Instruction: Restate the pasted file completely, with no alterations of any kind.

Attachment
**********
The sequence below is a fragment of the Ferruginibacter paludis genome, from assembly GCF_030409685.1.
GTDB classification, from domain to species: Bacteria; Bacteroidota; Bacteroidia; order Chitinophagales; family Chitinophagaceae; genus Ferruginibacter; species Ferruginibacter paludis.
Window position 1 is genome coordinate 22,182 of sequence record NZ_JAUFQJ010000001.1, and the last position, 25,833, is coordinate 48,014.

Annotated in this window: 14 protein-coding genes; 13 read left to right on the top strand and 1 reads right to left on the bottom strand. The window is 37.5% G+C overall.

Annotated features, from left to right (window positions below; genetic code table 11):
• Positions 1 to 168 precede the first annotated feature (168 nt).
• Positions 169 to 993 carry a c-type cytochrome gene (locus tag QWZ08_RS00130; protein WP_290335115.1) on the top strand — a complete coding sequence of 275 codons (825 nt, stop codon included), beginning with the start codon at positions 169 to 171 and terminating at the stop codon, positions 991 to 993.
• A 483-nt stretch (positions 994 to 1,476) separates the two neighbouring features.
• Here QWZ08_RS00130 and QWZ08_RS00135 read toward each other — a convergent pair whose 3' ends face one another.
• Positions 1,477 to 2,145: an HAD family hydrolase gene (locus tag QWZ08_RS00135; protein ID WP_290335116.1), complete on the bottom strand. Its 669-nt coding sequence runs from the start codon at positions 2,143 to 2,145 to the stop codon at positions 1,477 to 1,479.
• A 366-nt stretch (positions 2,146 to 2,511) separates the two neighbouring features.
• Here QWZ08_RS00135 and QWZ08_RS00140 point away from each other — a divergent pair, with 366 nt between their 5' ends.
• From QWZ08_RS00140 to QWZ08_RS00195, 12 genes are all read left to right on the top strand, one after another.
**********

The sequence below is a fragment of the Ferruginibacter paludis genome, from assembly GCF_030409685.1.
GTDB classification, from domain to species: Bacteria; Bacteroidota; Bacteroidia; order Chitinophagales; family Chitinophagaceae; genus Ferruginibacter; species Ferruginibacter paludis.
Window position 1 is genome coordinate 22,182 of sequence record NZ_JAUFQJ010000001.1, and the last position, 25,833, is coordinate 48,014.

Annotated in this window: 14 protein-coding genes; 13 read left to right on the top strand and 1 reads right to left on the bottom strand. The window is 37.5% G+C overall.

Annotated features, from left to right (window positions below; genetic code table 11):
• Positions 1 to 168 precede the first annotated feature (168 nt).
• Positions 169 to 993 carry a c-type cytochrome gene (locus tag QWZ08_RS00130; protein WP_290335115.1) on the top strand — a complete coding sequence of 275 codons (825 nt, stop codon included), beginning with the start codon at positions 169 to 171 and terminating at the stop codon, positions 991 to 993.
• A 483-nt stretch (positions 994 to 1,476) separates the two neighbouring features.
• Here QWZ08_RS00130 and QWZ08_RS00135 read toward each other — a convergent pair whose 3' ends face one another.
• Positions 1,477 to 2,145: an HAD family hydrolase gene (locus tag QWZ08_RS00135; protein ID WP_290335116.1), complete on the bottom strand. Its 669-nt coding sequence runs from the start codon at positions 2,143 to 2,145 to the stop codon at positions 1,477 to 1,479.
• A 366-nt stretch (positions 2,146 to 2,511) separates the two neighbouring features.
• Here QWZ08_RS00135 and QWZ08_RS00140 point away from each other — a divergent pair, with 366 nt between their 5' ends.
• From QWZ08_RS00140 to QWZ08_RS00195, 12 genes are all read left to right on the top strand, one after another.